NATIONAL HOCKEY LEAGUE
1926 ~ MEMBER ~ 2016
NEW YORK RANGERS: Jeff Gorton Spent Off-Season Appeasing Alain Vigneault's Unyielding Need for Speed.
If in any way Monday's effort against a (usually bigger) Western Conference team served as an early indication, then spending yet another off-season trying to increase team speed may yield Lord Stanley's approval yet.
Fans filed out of Madison Square Garden elated their New York Rangers disposed of the visiting San Jose Sharks by a 7-4 final. A particularly inspired effort from Chris Kreider, and yes, collective speed, that which coach Alain Vigneault values so much, served as the main impetus for victory.
You must know I'm being kind, because there will be no pom-pom waving from me. I have little faith in Vigneault, his system, and his preferred style of play to begin with, then seethed over the pre-season scuttlebutt regarding a potential trade of Dylan McIlrath.
So what better way to way to join the fray than on the night Dylan made his first start of the 2016-17 regular season.
As we know, McIlrath only started as a result of Dan Girardi's injury. And be sure, this will not be Girardi's last injury of the season. He's put in a lot of hard and much appreciated time manning the blue line, but it started catching up to him last season, if not earlier.
Then I look at Marc Staal. Fan favorite, right? Too bad he never comes out of the corners with the puck. I'm not trying to be intentionally or overly critical, but let's be honest about his situation. We all realize Staal is one big hit away from another lost season, or worse, a potential end to his career - and he plays that way.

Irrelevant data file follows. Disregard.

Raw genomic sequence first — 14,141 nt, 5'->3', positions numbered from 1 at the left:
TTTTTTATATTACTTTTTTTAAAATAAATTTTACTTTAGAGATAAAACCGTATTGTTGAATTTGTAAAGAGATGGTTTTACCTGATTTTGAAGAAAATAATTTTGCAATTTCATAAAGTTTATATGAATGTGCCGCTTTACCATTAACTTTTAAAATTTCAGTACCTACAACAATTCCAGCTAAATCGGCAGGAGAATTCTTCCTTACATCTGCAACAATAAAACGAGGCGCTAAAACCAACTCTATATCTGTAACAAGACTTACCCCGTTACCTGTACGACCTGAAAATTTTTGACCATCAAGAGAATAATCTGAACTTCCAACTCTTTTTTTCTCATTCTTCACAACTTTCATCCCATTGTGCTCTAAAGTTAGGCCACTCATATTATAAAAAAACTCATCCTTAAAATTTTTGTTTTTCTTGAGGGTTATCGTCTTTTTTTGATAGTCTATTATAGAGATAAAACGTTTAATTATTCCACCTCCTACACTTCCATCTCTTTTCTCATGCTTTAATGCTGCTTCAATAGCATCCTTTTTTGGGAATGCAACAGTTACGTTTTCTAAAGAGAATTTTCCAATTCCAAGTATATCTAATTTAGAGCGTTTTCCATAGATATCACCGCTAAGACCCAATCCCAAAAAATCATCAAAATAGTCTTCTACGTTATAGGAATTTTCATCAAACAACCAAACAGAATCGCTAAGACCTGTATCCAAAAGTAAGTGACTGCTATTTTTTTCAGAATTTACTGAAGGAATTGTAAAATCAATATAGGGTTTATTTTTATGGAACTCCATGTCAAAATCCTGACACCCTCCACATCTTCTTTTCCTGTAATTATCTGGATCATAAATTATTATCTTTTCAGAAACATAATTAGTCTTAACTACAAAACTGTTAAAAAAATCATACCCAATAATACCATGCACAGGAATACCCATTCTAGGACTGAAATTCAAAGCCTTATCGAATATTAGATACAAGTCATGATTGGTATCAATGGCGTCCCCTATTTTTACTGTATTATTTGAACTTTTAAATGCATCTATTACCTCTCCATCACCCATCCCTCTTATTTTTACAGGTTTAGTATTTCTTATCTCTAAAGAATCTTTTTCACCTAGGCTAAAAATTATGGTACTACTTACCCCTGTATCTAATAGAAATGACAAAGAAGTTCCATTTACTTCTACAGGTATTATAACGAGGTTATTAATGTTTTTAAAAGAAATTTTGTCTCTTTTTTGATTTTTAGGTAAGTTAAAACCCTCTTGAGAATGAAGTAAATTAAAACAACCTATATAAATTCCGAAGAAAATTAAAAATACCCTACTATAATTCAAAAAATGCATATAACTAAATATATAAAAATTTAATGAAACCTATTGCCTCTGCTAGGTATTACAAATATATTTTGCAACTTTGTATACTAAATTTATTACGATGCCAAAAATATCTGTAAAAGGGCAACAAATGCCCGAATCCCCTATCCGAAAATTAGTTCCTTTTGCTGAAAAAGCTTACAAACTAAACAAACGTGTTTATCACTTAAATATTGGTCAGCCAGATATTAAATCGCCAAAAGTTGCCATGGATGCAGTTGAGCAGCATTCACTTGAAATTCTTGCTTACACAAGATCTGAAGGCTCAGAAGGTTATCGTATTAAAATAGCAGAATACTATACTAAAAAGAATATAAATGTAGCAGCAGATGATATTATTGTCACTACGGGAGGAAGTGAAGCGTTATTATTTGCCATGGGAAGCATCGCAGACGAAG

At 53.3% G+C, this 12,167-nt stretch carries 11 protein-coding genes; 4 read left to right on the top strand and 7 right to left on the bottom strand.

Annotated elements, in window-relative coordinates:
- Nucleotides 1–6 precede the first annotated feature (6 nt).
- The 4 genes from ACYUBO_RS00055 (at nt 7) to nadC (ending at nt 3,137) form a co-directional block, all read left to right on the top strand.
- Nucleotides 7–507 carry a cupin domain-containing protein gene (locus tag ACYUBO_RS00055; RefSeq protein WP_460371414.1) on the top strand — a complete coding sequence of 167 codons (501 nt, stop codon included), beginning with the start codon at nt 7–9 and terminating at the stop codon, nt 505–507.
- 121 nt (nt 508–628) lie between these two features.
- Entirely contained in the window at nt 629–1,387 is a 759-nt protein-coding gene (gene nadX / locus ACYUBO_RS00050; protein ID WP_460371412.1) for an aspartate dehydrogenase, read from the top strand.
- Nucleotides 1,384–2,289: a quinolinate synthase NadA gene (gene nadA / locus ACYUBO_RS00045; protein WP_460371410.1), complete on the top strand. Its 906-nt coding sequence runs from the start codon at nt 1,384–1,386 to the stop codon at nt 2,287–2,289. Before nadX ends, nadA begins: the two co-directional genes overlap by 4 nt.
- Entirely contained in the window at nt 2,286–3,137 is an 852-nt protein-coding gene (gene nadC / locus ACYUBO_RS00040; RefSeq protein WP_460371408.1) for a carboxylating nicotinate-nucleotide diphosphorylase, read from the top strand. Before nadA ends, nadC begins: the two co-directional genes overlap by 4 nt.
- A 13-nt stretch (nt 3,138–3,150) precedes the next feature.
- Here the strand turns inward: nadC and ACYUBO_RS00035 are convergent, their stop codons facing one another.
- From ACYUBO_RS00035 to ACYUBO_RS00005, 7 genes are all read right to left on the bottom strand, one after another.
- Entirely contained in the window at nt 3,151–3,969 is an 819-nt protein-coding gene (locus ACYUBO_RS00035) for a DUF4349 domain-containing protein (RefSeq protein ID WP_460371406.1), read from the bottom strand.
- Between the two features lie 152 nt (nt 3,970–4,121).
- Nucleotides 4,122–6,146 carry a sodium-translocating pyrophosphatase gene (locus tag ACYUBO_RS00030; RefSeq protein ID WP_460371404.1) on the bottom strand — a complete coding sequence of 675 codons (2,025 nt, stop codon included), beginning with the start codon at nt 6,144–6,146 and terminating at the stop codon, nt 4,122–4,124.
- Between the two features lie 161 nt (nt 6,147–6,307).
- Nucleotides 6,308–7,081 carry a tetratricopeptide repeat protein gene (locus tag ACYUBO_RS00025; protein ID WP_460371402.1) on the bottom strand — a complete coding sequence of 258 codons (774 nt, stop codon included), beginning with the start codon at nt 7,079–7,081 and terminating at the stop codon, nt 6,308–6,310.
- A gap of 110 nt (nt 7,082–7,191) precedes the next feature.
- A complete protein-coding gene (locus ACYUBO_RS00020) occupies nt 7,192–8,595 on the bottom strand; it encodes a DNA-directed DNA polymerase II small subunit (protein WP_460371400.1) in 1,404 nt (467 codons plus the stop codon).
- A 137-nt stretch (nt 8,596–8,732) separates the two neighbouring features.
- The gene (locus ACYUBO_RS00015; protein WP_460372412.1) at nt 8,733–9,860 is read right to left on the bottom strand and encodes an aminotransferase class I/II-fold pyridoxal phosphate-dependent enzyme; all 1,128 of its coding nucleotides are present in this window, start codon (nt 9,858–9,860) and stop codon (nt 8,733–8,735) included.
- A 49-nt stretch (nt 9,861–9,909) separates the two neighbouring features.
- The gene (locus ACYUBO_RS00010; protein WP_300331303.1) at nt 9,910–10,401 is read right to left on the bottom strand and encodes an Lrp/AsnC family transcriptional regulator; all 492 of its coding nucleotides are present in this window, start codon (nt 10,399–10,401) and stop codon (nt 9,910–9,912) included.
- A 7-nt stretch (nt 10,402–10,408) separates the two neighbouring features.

Dylan McIlrath has played well defensively during his limited ice time, while providing a big, strong, physical presence around the net, and passing the puck back up ice as smartly as Alain Vigneault can expect.
Yet, spanning a few years now, Alain Vigneault continues finding little use for him when the blue line required his presence most. Coach's bias towards McIlrath is clear. But the man is a good defenseman, rendering Vigneault's varying justifications indefensible.
It's ponderous to me, though, as Alain Vigneault was a defenseman as a player. He knows what it's like when forced into turning your back (and retrieving pucks along the boards) with onrushing forwards bearing down.
Don't forget this...
Coach Vigneault tells the media one thing, but then conducts his team in a different manner.
I said it before, and I'll say it again. His system is great for the regular season. The Rangers will indeed make the playoffs. It is then, however, his philosophy, style, and system, all fall apart like wet toilet paper.